Maharaja Duleep Singh’s son, Prince Victor Albert Jay Duleep Singh, used to reside in a sprawling mansion in the heart of London. And now the royal family home is up for sale with a price tag of 15.5 million pounds.
For the unversed, Maharaja Duleep Singh was Maharaja Ranjeet Singh’s youngest son and the last Maharaja of the Sikh Empire including Lahore in the 19th century. He was removed from Punjab along with his title and power at the end of the Second Anglo-Sikh War in 1849. He had to eventually live in exile after his empire came under the British Raj. Subsequently, his son, Prince Victor, was born in London in 1866 and Queen Victoria was his godmother. Not to miss, he had created a stir in the English society with his mixed-race marriage to Lady Anne Coventry, the daughter of the 9th Earl of Coventry. But what happened after that was that he was given a grace-and-favour mansion in The Little Boltons area of south-west Kensington as his new marital home with his newly-wedded wife.
The new home was designed with high ceilings, large living spaces and a 52 ft rear garden, as confirmed by Jeremy Gee, Managing Director of Beauchamp Estates, which is organising the sale. Its exact location is one of south-west Kensington’s most sought after residential addresses. Interestingly, the house was completed in late 1868 and it was purchased by the quasi-government owned East India Company and registered as an investment property to be leased for rental income. The East India Company further leased the property for a token rent to the displaced Duleep Singh family.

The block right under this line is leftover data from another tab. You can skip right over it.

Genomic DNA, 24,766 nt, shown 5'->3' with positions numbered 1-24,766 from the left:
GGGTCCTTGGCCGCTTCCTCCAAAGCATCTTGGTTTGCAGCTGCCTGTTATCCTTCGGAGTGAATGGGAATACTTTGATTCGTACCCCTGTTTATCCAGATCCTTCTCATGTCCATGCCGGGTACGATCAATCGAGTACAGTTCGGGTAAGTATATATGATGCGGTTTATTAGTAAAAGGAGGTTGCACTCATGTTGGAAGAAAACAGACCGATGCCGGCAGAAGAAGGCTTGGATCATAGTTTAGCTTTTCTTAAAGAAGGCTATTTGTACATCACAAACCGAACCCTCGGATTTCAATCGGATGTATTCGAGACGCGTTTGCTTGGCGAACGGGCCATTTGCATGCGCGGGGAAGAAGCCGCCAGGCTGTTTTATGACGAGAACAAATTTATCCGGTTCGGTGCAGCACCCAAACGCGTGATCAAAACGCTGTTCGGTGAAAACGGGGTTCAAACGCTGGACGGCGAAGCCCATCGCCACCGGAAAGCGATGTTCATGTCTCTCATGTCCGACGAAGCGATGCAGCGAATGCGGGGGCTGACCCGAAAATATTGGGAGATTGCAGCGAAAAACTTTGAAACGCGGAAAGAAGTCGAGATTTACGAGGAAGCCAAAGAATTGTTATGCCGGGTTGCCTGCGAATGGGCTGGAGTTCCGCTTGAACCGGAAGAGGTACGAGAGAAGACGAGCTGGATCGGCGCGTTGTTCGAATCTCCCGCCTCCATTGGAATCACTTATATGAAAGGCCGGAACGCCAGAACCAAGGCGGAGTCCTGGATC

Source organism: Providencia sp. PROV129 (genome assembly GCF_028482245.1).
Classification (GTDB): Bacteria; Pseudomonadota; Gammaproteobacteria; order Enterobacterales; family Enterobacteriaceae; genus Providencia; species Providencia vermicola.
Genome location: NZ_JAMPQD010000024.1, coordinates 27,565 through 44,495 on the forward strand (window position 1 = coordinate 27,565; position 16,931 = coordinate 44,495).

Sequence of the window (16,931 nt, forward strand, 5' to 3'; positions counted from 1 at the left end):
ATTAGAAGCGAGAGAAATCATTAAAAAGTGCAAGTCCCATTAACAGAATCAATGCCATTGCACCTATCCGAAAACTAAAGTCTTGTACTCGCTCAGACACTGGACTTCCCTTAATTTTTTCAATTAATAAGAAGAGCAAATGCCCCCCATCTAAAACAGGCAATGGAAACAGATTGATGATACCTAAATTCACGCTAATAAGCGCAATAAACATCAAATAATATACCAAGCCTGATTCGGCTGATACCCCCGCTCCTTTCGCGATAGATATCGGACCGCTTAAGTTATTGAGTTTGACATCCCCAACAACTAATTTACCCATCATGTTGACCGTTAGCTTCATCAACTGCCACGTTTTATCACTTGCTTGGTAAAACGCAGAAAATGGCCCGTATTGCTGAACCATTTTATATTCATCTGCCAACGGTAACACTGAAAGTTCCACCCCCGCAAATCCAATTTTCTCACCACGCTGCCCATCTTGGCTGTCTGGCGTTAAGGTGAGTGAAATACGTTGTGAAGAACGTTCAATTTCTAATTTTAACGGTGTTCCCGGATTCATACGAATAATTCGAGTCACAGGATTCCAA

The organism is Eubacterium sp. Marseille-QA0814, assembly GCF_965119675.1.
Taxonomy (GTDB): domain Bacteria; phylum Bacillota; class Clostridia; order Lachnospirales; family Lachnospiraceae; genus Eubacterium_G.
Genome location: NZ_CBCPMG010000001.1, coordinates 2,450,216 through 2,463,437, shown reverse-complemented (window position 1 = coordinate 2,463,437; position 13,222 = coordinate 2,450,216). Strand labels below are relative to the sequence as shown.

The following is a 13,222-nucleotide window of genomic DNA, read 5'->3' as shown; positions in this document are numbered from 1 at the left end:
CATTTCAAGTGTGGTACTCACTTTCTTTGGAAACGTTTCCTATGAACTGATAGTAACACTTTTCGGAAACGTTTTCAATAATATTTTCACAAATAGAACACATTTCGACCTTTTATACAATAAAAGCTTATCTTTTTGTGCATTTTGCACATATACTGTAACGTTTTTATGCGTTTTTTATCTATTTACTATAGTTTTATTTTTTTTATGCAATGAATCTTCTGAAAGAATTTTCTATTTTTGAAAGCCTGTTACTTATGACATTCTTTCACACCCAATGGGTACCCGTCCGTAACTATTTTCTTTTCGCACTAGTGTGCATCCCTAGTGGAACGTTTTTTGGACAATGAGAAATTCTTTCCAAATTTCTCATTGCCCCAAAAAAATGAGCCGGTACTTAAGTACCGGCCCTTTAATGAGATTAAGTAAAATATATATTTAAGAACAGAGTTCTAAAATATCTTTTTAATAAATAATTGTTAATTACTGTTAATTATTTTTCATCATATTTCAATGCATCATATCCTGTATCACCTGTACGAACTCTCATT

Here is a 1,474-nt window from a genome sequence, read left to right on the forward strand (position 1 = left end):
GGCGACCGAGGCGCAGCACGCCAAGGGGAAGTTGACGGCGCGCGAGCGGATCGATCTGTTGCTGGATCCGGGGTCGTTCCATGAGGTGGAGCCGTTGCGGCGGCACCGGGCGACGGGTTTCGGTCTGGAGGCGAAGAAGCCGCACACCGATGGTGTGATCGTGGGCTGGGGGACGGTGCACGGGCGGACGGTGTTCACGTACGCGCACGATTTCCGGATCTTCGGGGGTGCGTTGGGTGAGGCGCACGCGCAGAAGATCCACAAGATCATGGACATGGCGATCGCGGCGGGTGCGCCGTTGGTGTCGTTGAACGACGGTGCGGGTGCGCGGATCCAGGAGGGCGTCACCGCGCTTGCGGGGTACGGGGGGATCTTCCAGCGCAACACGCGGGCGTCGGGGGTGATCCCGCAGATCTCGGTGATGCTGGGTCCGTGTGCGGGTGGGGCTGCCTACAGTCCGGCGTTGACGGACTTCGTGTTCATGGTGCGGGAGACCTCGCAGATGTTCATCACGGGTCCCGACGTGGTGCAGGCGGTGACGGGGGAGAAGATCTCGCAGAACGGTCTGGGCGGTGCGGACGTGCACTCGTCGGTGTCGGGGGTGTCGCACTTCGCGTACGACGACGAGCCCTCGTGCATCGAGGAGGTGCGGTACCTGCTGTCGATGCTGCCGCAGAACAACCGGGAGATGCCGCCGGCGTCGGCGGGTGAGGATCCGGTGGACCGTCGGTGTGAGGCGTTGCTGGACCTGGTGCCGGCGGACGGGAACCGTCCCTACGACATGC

Apart from the aforementioned mansion, the erstwhile royal family also had properties in Wimbledon and Roehampton and a 17,000-acre country house, Elveden Hall, in Suffolk, eastern England. Prince Victor Albert Jay Duleep Singh was his eldest son with Maharani Bamba Muller and they also had a daughter Sophia Duleep Singh, a prominent suffragette and women’s rights activist in British history. While Victor Jay Duleep Singh was known to be a “handsome and dashing” prince already, his wedding was perpetuated by the intervention of Prince Victor’s gambling buddy, Edward, then the Prince of Wales and subsequently King Edward VII.
Like his friend, Prince Victor also loved the high-life, including gambling, horse racing and partying at Claridges Hotel in London’s Mayfair. And of course, Little Boltons home and an annual allowance of 8,250 pounds and his wife’s income of 2,500 pounds per year wasn’t enough. He was eventually declared bankrupt in 1902 with debts totalling GBP 117,900 — a large sum at the time.
Now as per Beauchamp Estates, the property eventually went into private ownership. In 2010, the property was modernised. The 5,613 sq ft sprawling villa includes two large roof terraces, two formal reception rooms, an informal family room, a family kitchen and breakfast room, five bedrooms, a gymnasium and two staff bedrooms. “The entire first floor provides the principal bedroom suite… During the Victorian and Edwardian eras when Prince and Princess Victor Duleep Singh lived at the house this floor provided them with two VIP bedroom suites, the royals sleeping separately and meeting for breakfast together on the rear bedroom terrace,” the listing notes.
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